Bob Friedrich’s July 13 column “Two Council bills will hinder the effectiveness of NYPD” is inaccurate. Friedrich misrepresents the bills that comprise the Community Safety Act (Intros 1079 and 1080), but whether out of ignorance or an attempt to mislead readers, we do not know.
He is wrong that Intro 1080 would prevent police from using race, gender, age or other similar information in suspect descriptions. The language he cites for prohibited profiling, using race or other categories as “the determinative factor in initiating law enforcement action” is already the law, sponsored in 2004 by City Councilman Peter Vallone Jr. (D-Astoria) and signed by Mayor Michael Bloomberg. It would not change under Intro 1080.
Friedrich alleges the bill would be “another payday for enterprising attorneys,” but he omits the fact that plaintiffs would not be allowed to seek monetary damages under the bill, rendering his argument nonsense. We suspect he knew this.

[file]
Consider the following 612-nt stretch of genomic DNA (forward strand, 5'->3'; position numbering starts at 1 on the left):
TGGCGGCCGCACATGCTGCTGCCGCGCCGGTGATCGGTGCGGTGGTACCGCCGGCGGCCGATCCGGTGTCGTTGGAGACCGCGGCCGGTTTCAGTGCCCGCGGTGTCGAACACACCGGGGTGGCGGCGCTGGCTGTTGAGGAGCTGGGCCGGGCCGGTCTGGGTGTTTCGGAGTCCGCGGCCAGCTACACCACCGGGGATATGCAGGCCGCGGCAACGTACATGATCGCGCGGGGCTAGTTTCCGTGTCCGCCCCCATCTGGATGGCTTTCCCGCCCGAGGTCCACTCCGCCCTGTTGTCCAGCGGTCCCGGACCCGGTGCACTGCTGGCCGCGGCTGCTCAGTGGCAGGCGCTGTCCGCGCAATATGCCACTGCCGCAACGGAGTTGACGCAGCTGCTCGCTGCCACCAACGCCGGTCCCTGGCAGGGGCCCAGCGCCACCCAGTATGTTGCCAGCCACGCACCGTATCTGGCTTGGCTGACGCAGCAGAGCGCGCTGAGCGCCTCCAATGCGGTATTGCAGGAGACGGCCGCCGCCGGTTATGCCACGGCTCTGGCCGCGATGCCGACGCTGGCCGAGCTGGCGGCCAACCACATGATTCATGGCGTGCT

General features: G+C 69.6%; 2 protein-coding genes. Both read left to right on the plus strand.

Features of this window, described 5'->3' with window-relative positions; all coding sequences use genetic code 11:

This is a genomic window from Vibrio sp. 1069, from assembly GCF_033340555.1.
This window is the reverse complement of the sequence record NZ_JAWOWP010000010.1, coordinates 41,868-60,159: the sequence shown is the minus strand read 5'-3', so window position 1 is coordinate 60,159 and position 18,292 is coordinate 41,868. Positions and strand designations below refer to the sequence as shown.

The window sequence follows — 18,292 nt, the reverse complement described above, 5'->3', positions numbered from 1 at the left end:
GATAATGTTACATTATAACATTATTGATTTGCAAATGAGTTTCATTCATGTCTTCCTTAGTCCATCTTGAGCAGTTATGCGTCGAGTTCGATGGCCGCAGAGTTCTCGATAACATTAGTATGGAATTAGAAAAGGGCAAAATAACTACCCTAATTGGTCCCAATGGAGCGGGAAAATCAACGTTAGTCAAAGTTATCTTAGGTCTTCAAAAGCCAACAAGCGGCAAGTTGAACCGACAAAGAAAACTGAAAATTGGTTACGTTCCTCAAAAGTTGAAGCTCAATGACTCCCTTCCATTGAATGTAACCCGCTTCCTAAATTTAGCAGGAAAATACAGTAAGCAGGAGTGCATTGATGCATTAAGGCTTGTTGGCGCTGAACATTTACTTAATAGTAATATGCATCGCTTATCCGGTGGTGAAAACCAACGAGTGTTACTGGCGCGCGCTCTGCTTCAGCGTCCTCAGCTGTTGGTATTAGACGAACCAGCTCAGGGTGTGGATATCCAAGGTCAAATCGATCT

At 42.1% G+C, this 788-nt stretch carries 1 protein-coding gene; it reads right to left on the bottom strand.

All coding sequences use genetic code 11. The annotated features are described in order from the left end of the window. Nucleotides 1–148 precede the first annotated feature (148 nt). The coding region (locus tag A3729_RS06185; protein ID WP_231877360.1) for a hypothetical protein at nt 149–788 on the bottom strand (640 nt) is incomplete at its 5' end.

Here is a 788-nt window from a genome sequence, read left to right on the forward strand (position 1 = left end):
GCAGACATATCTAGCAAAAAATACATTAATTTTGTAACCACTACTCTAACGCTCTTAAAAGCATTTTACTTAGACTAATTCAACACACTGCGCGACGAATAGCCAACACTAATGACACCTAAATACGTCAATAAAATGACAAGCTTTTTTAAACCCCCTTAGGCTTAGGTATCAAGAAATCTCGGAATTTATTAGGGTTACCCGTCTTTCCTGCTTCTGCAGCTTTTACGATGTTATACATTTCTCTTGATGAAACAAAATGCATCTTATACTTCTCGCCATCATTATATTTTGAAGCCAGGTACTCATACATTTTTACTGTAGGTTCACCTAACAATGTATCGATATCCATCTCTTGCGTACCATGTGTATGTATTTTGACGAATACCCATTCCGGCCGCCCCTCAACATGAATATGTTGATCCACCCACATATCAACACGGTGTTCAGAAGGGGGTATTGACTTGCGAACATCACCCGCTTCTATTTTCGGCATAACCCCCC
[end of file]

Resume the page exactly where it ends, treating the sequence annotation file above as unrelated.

His column is racially divisive as well, arguing that supporters have “chosen to align” themselves with Councilman Charles Barron (D-Brooklyn). We are proud of the broad support behind the legislation, but Barron is not even one of Intro 1080’s six prime cosponsors.
In fact, the bill passed with the votes of 34 Council members, a diverse coalition that included many white members and strong supporters of the NYPD, including many from Queens.
We have enormous respect for the work of the NYPD, are committed to safe neighborhoods and would never propose a bill that jeopardized public safety.
But we believe that bias-based profiling is a problem, as witnessed by the massive increase in stop-and-frisks in recent years. Racial profiling would be wrong even if it worked, but there is just no evidence that it does. In 2002, with 97,296 stops — which are meant to get guns off the streets — there were 1,892 shooting victims. In 2011, with a whopping 685,724 stops, there were 1,821. Fewer than 0.1 percent of stops find a gun.
This is not just about targeting enforcement to high-crime neighborhoods. For example, in the 107th Precinct in Queens, more than 4,000 people were stopped in 2012. Although the community is only 29.6 percent African American or Latino, they were 84.5 percent of the stops. And nearly 90 percent were innocent and not charged with a minor violation.
From our work with NYPD precinct commanders, we know they can continue to reduce crime — and conduct appropriate stop-and-frisks — without bias-based profiling. We are grateful to the diverse coalition of Council members and New Yorkers standing strong for a city that works hard to keep all its residents safe and treat them with dignity.